Heero's smile. “Yes, and thank God for him. If it weren't for him...” Heero's smile disappeared all over again. He finished peeling the last potato and threw the string of skin into the trash. Then he grabbed one potato after another and started chopping them into pieces. “Of course, Quatre's pain was worse than ours. He felt everyone's pain, not just his own. Trowa became upset at first, then angry. Quatre was hurting, and there was nothing he could do. He... started to blame you.”

“As well he should,” I said airily. “Quatre never let me know, or I swear I would've come to see him.”

“Exactly why he didn't tell you,” Heero noted gently. “He didn't want to force you back on his account. He kept saying that you'd feel trapped.”

Quatre knew me far too well.

The potatoes, now chopped, were quickly placed in a mixing bowl. I stared at the contraption. I was good with machines, but not if they included food in any way. That particular machine hated me.

I sighed. “Look, Trowa's got his reasons, okay? I don't blame him one way or the other. I was the one who left, after all.” I had to speak up for Heero to hear me; he'd turned on the dreaded machine of doom.

Heero muttered something. I read his lips quick enough to see, 'in circles.' “Look, Duo,” he said loudly, “you've admitted you feel like a fifth wheel, but then you say...” He paused. “No, you never did say you don't have a problem with Trowa's attitude, now did you?”

Shit.

Heero scowled. “You always speak in half-truths and riddles. Why don't you speak plainly for once? Does Trowa's attitude hurt you?”

Shit shit shit. “I don't think-”

“Yes or no, Duo.”

Didn't I say Heero could be downright obnoxious? “I'm not-”

“Yes, then,” Heero answered himself. I growled. “In any case... dammit, Duo.” Heero turned on me, turning off the mixer. “How can I ask a question so that you won't be able to skirt around the real answer?”

I gave him a shocked look. “What?”

“Duo,” Heero said slowly, “are you happy here?”

I gaped. “I... what?”

Heero sighed. “Sometimes... I wonder. Your eyes sometimes tell me things they don't mean to. Like whenever Wufei comes over... you seem sadder.”

Oh shit oh shit oh shit.

I shrugged. “Well... you guys are...” I waved my hand at him, hoping whatever sadness entered my eyes wasn't too... big. “I feel like I'm in the way...” Oh god.

Heero's eyes flashed a lot of things. Embarrassment was the one I saw first. “That was...” Heero? Flustered? Shit.

“Hey, hey,” I waved my arms wildly, then winced. Loudly. Uh-oh.

Heero's eyes zeroed in on my pain. “Duo.” He rushed over, gently checking my arm. “Don't overdo it, Duo,” he warned. “You're still recuperating.”

“Why thank you, doctor,” I teased. “It's not that bad. I just forget sometimes.”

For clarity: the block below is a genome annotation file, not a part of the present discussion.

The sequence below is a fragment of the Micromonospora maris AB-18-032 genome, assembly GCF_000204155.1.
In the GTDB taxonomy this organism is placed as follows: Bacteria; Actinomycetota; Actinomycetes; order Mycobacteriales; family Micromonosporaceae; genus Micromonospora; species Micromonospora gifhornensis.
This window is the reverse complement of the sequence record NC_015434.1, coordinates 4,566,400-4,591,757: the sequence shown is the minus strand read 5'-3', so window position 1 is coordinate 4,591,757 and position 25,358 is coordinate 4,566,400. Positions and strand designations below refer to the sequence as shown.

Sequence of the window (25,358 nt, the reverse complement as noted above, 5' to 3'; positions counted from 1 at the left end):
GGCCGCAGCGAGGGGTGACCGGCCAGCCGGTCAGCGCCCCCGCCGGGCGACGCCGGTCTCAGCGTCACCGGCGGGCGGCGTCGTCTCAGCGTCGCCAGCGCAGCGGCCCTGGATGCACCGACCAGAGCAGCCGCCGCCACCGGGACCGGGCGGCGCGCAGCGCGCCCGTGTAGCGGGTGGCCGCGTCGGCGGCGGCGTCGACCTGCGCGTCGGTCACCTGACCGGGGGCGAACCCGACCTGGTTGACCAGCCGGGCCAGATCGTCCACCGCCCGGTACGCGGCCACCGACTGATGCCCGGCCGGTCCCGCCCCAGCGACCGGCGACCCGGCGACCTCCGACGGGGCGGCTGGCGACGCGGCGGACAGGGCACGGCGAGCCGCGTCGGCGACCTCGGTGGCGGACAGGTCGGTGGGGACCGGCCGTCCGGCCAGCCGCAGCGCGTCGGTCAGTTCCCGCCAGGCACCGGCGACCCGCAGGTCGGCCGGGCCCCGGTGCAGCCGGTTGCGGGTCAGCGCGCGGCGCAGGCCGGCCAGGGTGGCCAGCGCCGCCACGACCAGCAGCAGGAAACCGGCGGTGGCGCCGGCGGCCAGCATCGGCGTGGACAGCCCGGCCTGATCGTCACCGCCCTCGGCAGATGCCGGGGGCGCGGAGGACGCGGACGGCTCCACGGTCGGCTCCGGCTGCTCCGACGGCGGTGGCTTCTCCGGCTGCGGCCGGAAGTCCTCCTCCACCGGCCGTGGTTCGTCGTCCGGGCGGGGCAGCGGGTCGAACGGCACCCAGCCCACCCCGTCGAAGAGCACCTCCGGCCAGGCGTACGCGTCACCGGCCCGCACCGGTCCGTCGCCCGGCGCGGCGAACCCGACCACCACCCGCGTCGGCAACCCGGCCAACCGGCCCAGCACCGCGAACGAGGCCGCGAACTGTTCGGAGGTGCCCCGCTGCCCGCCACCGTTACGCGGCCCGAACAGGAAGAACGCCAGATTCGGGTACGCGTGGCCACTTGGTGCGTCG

Heero frowned. “Duo...”

“Yeah, yeah. Look, anyway, it's not that big a deal. You two have a thing. Okay, so? You think I'm gonna freak out or something?”

Heero shook his head, then looked away. “It's... not...” But his face was beet red. And very, very close to mine. “Um, don't move that arm.” He got up and hurried back to the mixer. “Duo?”

“Huh?”

“You didn't answer the question.”

I blinked. So I didn't. I carefully stalled for time. “Uh, what was it again?”

Heero gave me a knowing look. “Are you happy here?”

I was about to shrug, but it would be useless. Heero had already turned back to the mixer, carefully watching it. “I guess.”

Heero's eyes hardened. “You guess?”

“Well, yeah. It's not all fun and roses, but then who expected it to be?”

“'Not all fun and roses,'” Heero quoted, seeming frustrated. “And what does that mean?”

“It means there are ups and downs.” An obvious evasion.

“Specifics, Duo.”

“Well, Trowa's not the nicest guy to be around. It's hard to talk to Quatre when I have Mr. Silent glaring at me.” I carefully didn't shrug. Heero turned off the mixer, looking thoughtful. “And I guess it's hard, being out of the loop. But I only have myself to blame for these things-”

“Dammit, Duo.” But Heero's voice switched immediately from frustrated to gentle. “You're too kind for your own good,” he murmured.

I almost laughed, but Heero looked dead serious. He turned back to me, ignoring the steak and the spices he'd been about to add to it. “Um, Heero, I'm not kind.”

Heero smiled again, a simple little quirk that brightened his face immeasurably. “”No, you're definitely kind. You kept reaching out for far longer than Wufei or I ever could have. During the war, even though you confused me, you were my sanity. If it weren't for you, I would have continued to question my existence.”

Whoa, whoa. Did Heero Yuy just say that?

Heero chuckled and returned to the steak. “Yes, he did.”

I blinked. “Shit! I said that out loud? Oops.”

Heero grinned at me. “You should feel free to say whatever you think to us. We all share our secrets with one another now.”

I didn't know how I felt about that. I wanted to scoff at it – whatever I learned from everyone was by them accidentally slipping it out or by me asking directly about it, though the latter didn't occur too often. Then I thought about it a bit more and wanted to sigh. They were an ironclad group, definitely closer than family. Shared all their secrets with one another, huh? Nice, but I wasn't one of the four. Their family didn't include me.